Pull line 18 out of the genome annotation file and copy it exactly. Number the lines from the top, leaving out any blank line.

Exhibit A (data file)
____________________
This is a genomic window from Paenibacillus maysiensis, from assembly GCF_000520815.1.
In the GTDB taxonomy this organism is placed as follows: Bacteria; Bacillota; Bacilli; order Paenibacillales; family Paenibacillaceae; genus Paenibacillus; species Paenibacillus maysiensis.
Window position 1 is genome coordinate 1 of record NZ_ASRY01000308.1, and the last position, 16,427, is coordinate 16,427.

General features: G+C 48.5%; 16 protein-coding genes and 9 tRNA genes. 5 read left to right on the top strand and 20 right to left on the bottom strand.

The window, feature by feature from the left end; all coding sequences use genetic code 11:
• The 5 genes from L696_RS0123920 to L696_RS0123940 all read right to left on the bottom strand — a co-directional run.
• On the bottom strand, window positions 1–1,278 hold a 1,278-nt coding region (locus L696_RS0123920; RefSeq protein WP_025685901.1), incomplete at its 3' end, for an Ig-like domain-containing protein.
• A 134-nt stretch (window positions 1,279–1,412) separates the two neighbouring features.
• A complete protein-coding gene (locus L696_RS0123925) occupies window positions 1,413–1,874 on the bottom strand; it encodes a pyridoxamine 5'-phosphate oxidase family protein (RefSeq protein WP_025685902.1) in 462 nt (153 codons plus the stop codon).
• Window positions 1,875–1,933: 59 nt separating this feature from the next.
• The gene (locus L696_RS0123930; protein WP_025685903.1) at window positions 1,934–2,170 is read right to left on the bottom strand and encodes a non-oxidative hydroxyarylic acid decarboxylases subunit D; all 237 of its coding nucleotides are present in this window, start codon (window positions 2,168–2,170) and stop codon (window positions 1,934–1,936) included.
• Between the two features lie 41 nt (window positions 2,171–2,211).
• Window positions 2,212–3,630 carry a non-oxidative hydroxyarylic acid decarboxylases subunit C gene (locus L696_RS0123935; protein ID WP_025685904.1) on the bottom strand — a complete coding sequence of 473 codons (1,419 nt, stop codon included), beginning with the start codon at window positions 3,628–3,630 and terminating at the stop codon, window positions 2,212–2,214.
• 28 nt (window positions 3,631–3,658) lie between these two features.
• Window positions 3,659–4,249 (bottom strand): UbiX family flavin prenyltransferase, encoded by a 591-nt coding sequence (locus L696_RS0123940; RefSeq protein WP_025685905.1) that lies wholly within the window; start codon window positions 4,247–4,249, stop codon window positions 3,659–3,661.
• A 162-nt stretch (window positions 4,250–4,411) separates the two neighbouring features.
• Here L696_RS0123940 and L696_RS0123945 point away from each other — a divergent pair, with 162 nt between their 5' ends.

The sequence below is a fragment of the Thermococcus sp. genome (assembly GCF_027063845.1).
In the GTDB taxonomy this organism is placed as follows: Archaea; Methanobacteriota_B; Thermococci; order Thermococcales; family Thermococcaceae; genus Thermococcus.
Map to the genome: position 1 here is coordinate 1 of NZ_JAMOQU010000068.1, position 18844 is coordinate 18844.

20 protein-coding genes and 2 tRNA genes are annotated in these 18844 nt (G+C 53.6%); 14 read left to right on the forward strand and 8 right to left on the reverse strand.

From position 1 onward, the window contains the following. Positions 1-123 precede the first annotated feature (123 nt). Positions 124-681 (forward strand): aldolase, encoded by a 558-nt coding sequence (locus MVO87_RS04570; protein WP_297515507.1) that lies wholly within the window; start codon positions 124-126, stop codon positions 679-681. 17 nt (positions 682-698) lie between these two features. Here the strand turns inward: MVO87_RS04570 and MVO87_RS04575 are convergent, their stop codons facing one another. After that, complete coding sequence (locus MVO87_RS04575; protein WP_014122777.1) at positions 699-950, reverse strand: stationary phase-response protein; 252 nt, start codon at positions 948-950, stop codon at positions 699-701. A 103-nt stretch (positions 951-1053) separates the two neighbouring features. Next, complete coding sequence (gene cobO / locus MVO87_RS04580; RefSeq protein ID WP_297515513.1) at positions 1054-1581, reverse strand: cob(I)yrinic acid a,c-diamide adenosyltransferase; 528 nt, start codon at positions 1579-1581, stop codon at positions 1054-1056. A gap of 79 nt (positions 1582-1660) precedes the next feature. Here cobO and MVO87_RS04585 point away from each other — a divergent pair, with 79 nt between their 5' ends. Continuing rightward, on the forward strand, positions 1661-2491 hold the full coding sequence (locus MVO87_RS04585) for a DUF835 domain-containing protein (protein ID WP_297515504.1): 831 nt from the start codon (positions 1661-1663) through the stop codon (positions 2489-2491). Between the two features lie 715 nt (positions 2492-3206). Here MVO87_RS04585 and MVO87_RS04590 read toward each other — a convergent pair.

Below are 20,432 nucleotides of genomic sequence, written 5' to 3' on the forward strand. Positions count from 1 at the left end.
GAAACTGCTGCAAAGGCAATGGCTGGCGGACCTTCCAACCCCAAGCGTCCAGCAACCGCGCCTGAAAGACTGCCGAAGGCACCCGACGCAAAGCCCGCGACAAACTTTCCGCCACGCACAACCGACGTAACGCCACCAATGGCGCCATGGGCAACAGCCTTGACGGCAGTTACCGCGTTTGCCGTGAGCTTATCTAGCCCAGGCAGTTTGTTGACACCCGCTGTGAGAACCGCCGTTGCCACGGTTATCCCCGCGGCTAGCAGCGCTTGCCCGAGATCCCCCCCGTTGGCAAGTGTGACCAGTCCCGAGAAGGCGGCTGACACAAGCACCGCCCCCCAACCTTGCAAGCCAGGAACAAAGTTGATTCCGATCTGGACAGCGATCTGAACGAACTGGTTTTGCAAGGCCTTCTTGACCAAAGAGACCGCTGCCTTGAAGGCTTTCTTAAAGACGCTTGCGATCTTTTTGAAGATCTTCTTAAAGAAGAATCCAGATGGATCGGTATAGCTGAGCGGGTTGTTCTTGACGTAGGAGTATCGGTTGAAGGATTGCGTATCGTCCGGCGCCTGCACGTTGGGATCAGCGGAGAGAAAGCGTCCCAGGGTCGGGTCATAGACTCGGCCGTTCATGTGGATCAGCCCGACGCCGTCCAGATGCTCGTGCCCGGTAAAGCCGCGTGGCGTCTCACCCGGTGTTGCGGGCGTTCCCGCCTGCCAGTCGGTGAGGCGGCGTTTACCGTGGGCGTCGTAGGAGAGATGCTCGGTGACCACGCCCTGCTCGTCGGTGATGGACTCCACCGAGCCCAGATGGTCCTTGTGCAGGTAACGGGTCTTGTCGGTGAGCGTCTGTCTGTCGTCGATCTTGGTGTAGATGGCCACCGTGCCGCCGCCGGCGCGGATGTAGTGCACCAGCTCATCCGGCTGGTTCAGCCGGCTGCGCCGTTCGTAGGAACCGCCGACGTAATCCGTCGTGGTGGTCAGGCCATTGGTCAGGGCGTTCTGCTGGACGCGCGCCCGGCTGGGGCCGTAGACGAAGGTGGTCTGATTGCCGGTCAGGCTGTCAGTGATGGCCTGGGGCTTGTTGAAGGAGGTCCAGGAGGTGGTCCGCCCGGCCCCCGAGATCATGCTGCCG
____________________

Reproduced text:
The sequence below is a fragment of the Thermococcus sp. genome (assembly GCF_027063845.1).